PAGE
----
Review by Roy Boyd
Spoilers in review
The 28-part title story that makes up the bulk of this collection is the usual Strontium Dog blend of politics, guerrilla warfare, spaghetti Western and horror with a sword & sorcery bent. The fascist New Church stage a bloody coup, killing the government and laying blame for the deaths at the feet of the mutants. They then begin to deport all mutants to a hell dimension under the pretext of sending them off to a utopia. From the title itself, the Holocaust comparisons are never far from the surface, nor are they subtle. Our hero, Johnny Alpha, intervenes and ends up stranded alongside the terrified mutants in the horrific world they’ve been consigned to. Suffice to say that things don’t go well for Alpha.
Simon Harrison handles the art for the first 23 episodes. Many readers hated his artwork at the time, and it’s easy to see why. He’s clearly got talent, but his energetically messy style suits neither this tricky-to-draw character nor a story largely set in a bizarre hell dimension.
When originally serialised, there was a break in publication of almost a year, then the story returned with a quick recap before concluding. Fortunately, Colin MacNeil takes over on art duties, and he does an outstanding job, helped by the fact that colour is introduced. It may be heresy to say so, but there’s no denying he handles the strip better than Carlos Ezquerra ever did. His earlier black and white work was good, but his artwork here is superb, characterising Alpha well and supplying great vistas.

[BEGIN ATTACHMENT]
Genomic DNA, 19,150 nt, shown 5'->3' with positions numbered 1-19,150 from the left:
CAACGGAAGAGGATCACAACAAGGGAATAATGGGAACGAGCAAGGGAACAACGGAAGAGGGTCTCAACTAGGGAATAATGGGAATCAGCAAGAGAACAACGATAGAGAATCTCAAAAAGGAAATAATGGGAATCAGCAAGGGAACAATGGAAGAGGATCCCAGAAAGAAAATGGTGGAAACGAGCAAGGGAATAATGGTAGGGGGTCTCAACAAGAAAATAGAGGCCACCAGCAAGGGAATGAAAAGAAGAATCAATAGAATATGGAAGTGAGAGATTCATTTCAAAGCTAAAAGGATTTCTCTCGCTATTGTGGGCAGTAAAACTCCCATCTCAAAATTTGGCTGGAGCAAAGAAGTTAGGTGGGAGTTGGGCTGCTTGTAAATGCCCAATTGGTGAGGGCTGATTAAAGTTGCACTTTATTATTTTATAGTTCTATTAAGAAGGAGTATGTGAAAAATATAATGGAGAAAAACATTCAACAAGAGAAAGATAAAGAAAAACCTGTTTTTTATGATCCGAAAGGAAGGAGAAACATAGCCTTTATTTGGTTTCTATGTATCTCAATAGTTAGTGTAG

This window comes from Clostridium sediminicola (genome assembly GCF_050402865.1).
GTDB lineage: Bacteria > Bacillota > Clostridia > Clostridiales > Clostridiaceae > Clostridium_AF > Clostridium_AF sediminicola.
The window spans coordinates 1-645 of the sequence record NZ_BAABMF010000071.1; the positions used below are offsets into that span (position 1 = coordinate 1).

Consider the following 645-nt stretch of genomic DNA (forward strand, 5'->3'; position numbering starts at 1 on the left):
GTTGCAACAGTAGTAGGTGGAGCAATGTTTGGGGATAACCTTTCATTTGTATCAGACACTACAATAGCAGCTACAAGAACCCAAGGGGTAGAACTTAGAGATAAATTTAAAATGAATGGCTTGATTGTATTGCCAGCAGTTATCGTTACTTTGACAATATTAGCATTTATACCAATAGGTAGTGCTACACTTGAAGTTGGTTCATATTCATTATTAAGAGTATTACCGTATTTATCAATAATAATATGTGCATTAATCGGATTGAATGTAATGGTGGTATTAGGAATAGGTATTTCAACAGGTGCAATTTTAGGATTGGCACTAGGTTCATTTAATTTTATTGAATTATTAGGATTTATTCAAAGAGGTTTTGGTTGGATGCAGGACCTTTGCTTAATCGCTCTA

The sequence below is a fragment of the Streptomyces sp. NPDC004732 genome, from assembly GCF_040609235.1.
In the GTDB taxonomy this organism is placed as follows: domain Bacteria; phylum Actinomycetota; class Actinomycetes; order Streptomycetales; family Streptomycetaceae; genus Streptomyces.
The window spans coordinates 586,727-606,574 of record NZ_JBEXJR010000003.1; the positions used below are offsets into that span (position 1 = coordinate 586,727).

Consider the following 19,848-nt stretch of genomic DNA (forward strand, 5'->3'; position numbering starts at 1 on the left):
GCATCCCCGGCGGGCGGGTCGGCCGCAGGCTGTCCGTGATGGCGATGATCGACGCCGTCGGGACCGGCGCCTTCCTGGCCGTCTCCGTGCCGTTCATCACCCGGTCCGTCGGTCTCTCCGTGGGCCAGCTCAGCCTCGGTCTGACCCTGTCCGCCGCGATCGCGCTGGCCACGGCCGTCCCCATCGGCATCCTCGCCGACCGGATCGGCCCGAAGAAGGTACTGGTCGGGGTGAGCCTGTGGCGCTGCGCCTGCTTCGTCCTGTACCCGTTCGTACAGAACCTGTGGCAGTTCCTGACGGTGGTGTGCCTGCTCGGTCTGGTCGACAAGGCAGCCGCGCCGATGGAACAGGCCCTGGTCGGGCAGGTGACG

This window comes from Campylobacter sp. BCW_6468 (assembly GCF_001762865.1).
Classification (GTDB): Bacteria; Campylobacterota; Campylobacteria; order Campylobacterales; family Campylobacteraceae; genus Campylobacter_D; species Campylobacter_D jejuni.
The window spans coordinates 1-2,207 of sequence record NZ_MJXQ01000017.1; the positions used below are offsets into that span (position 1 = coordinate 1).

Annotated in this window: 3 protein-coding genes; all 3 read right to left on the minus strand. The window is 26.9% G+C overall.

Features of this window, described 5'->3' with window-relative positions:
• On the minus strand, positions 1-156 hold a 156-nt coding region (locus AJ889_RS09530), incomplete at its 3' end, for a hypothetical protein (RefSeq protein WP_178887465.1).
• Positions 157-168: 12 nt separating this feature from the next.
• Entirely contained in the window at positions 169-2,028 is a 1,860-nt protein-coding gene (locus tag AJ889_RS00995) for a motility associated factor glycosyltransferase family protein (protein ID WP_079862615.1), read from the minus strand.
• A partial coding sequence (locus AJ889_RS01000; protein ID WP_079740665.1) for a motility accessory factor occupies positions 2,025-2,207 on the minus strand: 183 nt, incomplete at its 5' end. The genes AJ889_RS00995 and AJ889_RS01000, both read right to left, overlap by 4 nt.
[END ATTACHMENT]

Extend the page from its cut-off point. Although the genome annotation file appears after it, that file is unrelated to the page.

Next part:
For bonus material we have three one-offs from annuals and specials. ‘Incident at the Birth of the Universe’ features art by Kevin Walker. He’d become one of the better 2000 AD artists and also work well at Marvel, but this early in his career he struggles with a story that calls for a great deal of cosmic weirdness, and the results are amateurish. ‘The Town That Died of Shame’, has a more traditional Western setting, with a Brendan McCarthy colour double-page opening spread and MacNeil providing art for the remainder of the story.
Finally,there’s ‘Top Dogs’, a 29-page story that’s co-creator John Wagner’s sole contribution to this volume. Johnny and Wulf travel sixty years back in time to Judge Dredd’s Mega-City One in pursuit of some villains. Unfortunately this brings them into contact with Old Stony Face himself and, as we’ve seen before in assorted Dredd/Batman crossovers, Dredd doesn’t normally play well with others, especially when they’re time-travelling vigilantes. This is a great story, beautifully drawn and coloured by MacNeil, with a script that’s full of humour and clever plotting. Without a doubt, the highlight of this collection.
So, a book that football fans would call a ‘game of two halves’. Harrison’s work is poor, but that’s offset somewhat by MacNeil’s contributions. While Wagner had a point, that bounty hunters probably wouldn’t have a long life expectancy, it still grates to see a much-loved character meet his end. Especially when, as had happened ever since Sherlock’s apparently fatal tumble off the Reichenbach falls, there’s little doubt that said character would be later revived. It also seems odd to have a Strontium Dog collection without Ezquerra, who disagreed with killing Johnny and refused to work on this story. Time has proven him right, with Alpha inevitably being resurrected in a variety of ways since.